Conservation Restrictions and Osamaquin Farm in Seekonk
What is a conservation restriction? A conservation restriction or CR (also known as a conservation easement) is a legal agreement that prevents any future development of the land, but does not alter the ownership of the land. This agreement is documented and recorded with the deed and is passed along to all future owners. It is enforced by the organization that holds the CR, typically a state or federal conservation agency or a private nonprofit organization such as a land trust.
CR’s are appealing to some landowners because they are permanent, long-term agreements that can be crafted with a high degree of flexibility. The exact terms of a CR can be tailored to the individual characteristics of a property, and to the needs and interests of the landowner(s). CRs may allow timber management, wildlife improvements, trail creation, and agricultural use. After a CR is executed, the taxable value of the land may decrease significantly, possibly making it easier to pass the land on to the next generation. In most cases, public access is not required when a CR is placed on the land. While a CR restricts land from being developed, parcels of land may be excluded and set aside for future building lots.
The Seekonk Land Conservation Trust (SLCT) is a partner with Osamequin Farm in Seekonk supporting the use of their conservation land for organic farming. Anne and Davis Jencks started conserving the farm in the 1990’s with a total of around 250 acres of woodland, marsh, swamp and other wild habitat put into conservation restrictions. The land is permanently conserved for future generations and helps to maintain the rural character of Seekonk.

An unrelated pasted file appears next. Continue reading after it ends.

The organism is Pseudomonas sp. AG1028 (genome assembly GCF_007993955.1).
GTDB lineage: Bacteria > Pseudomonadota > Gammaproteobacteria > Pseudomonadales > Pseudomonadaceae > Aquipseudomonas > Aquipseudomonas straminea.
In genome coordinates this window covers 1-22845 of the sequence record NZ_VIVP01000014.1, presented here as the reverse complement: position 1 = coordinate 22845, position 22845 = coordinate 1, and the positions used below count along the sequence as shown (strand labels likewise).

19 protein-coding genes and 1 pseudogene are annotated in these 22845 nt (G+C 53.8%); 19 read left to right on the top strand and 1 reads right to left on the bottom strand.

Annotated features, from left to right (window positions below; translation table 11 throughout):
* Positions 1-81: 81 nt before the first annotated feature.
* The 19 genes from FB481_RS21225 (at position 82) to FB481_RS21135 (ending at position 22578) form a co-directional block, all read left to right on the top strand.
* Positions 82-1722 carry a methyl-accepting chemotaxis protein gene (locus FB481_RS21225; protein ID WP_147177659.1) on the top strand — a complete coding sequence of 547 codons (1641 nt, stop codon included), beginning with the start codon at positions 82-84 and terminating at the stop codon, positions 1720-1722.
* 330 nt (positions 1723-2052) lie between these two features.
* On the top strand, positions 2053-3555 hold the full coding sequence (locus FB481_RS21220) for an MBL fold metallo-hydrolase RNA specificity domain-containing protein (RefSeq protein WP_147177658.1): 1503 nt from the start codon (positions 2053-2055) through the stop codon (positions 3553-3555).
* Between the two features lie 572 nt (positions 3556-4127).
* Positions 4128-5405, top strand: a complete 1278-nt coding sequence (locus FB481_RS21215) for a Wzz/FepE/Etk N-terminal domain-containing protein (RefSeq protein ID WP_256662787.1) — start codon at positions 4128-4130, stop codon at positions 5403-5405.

Osamequin Farm land north of Walnut Street along Prospect Street was placed in a Conservation Restriction with SLCT in 2015 and encompasses about five acres bordering the environmentally sensitive Runnins River. The Lee family farms here and produce from this operation is used by the Mung community in Providence. South of Walnut Street an additional twelve acres (conserved through CR’s by the Trustees of Reservations) is cultivated for hay and blueberries. There are other farmers from Tooth & Nail, Flower Hill and Hockus Pocus Farms growing herbs, spices, flowers and produce and they distribute this through local CSA’s (community supported agriculture) and local farm markets. The farm stand on Walnut St has produce, eggs, honey, flowers and other products all made on site from these collaborative operations that share equipment and resources like cold storage, produce washing facilities, and water. The Jencks family has had a longstanding interest in promoting local agriculture and more information on this aspect can be found in the ‘History’ tab at www.Osamaquinfarm.com.
Conservation Restrictions (CR’s) have value which is calculated as the difference in value between the land unrestricted with full development rights and the land with the Conservation Restriction which extinguishes some of those rights. After being put into conservation, the land typically decreases in value which also decreases its taxes. CRs can be donated, sold at a reduced price (bargain sale), or sold at fair market value to a conservation organization.
The SLCT holds the CR’s for over 200 acres owned by several Seekonk residents and has extensive expertise in advising land owners on options and benefits. Please contact Steven Sloan at email@example.com if you might be interested in a free consultation.
For additional resource on CR’s and other conservation options please check out the following links: